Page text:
Clinton High School teacher Bradley Freeny has high expectations for his students.
“They’re getting English IV while they’re receiving credit through Hinds Community College for Comp I and II,” he said. “They get a taste of what it’s like to be in a college class.”
Students at Clinton High School have the opportunity to earn college credit through several dual credit course options. Clinton High School partners with Hinds Community College and Mississippi College to offer students dual credit options their 11th and 12th grade years.
During the 2018-19 school year, 152 CHS students took at least one dual credit course, earning a total of 1,065 college hours for an average of seven college hours earned per dual credit student.
“These are 152 students who are starting their post-secondary career with a leg up on the competition,” said CHS Principal Brett Robinson.
The classes are offered through CHS at a substantial savings for families, Robinson said.
“Students can begin taking online dual credit courses through Hinds their junior year and classroom dual credit their senior year,” said counselor Dana Wright. “Entrance into these courses is based on their cumulative GPA and credits earned.”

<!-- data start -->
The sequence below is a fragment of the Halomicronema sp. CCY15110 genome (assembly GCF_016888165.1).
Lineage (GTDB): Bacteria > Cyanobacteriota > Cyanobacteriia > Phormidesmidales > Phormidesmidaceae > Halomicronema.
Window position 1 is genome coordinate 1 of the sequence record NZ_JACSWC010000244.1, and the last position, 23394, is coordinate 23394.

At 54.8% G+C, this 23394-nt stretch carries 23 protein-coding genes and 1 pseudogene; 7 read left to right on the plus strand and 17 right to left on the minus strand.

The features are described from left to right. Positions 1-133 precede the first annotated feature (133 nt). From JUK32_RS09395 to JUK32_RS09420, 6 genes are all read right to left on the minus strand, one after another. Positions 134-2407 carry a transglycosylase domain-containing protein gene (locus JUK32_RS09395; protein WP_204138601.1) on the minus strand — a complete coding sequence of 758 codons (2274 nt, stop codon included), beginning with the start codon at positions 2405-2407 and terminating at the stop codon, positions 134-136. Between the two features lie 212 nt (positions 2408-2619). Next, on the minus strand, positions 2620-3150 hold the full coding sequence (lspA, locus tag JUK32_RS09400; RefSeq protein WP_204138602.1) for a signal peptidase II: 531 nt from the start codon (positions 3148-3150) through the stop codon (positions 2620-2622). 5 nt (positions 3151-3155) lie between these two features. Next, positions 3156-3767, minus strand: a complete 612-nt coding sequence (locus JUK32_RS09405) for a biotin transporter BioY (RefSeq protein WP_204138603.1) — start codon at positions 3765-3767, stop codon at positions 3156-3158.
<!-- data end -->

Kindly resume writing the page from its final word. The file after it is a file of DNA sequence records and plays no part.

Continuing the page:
CHS students can choose from 17 online options and three classroom options. Both Hinds and MC have provided these opportunities at a nominal fee in comparison to taking them their freshman year on campus, Wright said.
For a fee of $100, students can take all of the classroom options. The fee does not include textbooks or cover online courses students take directly through Hinds or other colleges and universities, only the dual credit courses taught by CHS teachers.
“Clinton High School has seen our dual credit program grow exponentially over the past few years and we look forward to providing even more courses in the future,” she said.
Freeny agreed, noting that CHS has added an additional teacher to accommodate growth in the program.
“We have more dual enrollment students now than we’ve ever had,” he said.
Coursework in Comp I and II is challenging and puts the responsibility on students to keep up with when things are due.
“Ninety percent of the grade comes from the six essays they write during the semester,” Freeny said. “It’s a reflection of how a college course looks. Some students have trouble adjusting. There is also a more accelerated schedule of turning assignments in. Semesters in college start later than in high school and end earlier, so students have a shorter time frame to complete the course work.”
Despite the challenge, he said, he’s gotten overwhelmingly positive feedback from students.
“After they graduate and go to college they always tell me, ‘I’m so glad I took this class in high school,’” he said. “They see their classmates struggle to adjust, and they have a better transition.”
For more information about dual enrollment courses, contact the CHS counselors’ office at 601-924-5443.
Clinton High School teacher Bradley Freeny